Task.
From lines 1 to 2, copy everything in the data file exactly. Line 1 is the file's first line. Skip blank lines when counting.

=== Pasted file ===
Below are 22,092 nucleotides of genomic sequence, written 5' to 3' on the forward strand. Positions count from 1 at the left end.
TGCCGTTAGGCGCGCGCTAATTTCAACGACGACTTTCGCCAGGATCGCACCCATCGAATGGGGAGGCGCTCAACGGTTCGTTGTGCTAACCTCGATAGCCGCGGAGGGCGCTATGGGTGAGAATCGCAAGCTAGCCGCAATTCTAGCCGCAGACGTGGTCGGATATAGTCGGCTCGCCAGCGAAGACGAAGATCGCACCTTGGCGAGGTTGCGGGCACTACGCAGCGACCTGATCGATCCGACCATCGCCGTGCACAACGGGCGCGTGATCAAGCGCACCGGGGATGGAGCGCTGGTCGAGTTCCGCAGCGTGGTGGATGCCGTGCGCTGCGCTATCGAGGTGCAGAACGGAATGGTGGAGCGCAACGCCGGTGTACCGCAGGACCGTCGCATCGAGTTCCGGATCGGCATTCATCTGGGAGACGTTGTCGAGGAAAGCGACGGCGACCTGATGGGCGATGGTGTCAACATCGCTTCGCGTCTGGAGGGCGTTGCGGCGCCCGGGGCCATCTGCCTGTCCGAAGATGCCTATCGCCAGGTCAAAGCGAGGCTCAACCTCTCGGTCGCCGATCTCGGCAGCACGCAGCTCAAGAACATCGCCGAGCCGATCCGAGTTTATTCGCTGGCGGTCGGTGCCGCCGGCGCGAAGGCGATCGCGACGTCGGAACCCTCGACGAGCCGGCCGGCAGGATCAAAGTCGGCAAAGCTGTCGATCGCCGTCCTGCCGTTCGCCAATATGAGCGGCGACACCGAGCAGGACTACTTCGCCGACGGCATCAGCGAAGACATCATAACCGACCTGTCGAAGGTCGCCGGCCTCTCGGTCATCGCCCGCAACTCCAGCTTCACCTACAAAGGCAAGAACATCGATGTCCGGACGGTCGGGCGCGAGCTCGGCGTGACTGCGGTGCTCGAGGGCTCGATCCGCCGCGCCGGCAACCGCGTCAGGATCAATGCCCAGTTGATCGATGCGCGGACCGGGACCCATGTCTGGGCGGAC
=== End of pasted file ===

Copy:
Below are 22,092 nucleotides of genomic sequence, written 5' to 3' on the forward strand. Positions count from 1 at the left end.
TGCCGTTAGGCGCGCGCTAATTTCAACGACGACTTTCGCCAGGATCGCACCCATCGAATGGGGAGGCGCTCAACGGTTCGTTGTGCTAACCTCGATAGCCGCGGAGGGCGCTATGGGTGAGAATCGCAAGCTAGCCGCAATTCTAGCCGCAGACGTGGTCGGATATAGTCGGCTCGCCAGCGAAGACGAAGATCGCACCTTGGCGAGGTTGCGGGCACTACGCAGCGACCTGATCGATCCGACCATCGCCGTGCACAACGGGCGCGTGATCAAGCGCACCGGGGATGGAGCGCTGGTCGAGTTCCGCAGCGTGGTGGATGCCGTGCGCTGCGCTATCGAGGTGCAGAACGGAATGGTGGAGCGCAACGCCGGTGTACCGCAGGACCGTCGCATCGAGTTCCGGATCGGCATTCATCTGGGAGACGTTGTCGAGGAAAGCGACGGCGACCTGATGGGCGATGGTGTCAACATCGCTTCGCGTCTGGAGGGCGTTGCGGCGCCCGGGGCCATCTGCCTGTCCGAAGATGCCTATCGCCAGGTCAAAGCGAGGCTCAACCTCTCGGTCGCCGATCTCGGCAGCACGCAGCTCAAGAACATCGCCGAGCCGATCCGAGTTTATTCGCTGGCGGTCGGTGCCGCCGGCGCGAAGGCGATCGCGACGTCGGAACCCTCGACGAGCCGGCCGGCAGGATCAAAGTCGGCAAAGCTGTCGATCGCCGTCCTGCCGTTCGCCAATATGAGCGGCGACACCGAGCAGGACTACTTCGCCGACGGCATCAGCGAAGACATCATAACCGACCTGTCGAAGGTCGCCGGCCTCTCGGTCATCGCCCGCAACTCCAGCTTCACCTACAAAGGCAAGAACATCGATGTCCGGACGGTCGGGCGCGAGCTCGGCGTGACTGCGGTGCTCGAGGGCTCGATCCGCCGCGCCGGCAACCGCGTCAGGATCAATGCCCAGTTGATCGATGCGCGGACCGGGACCCATGTCTGGGCGGAC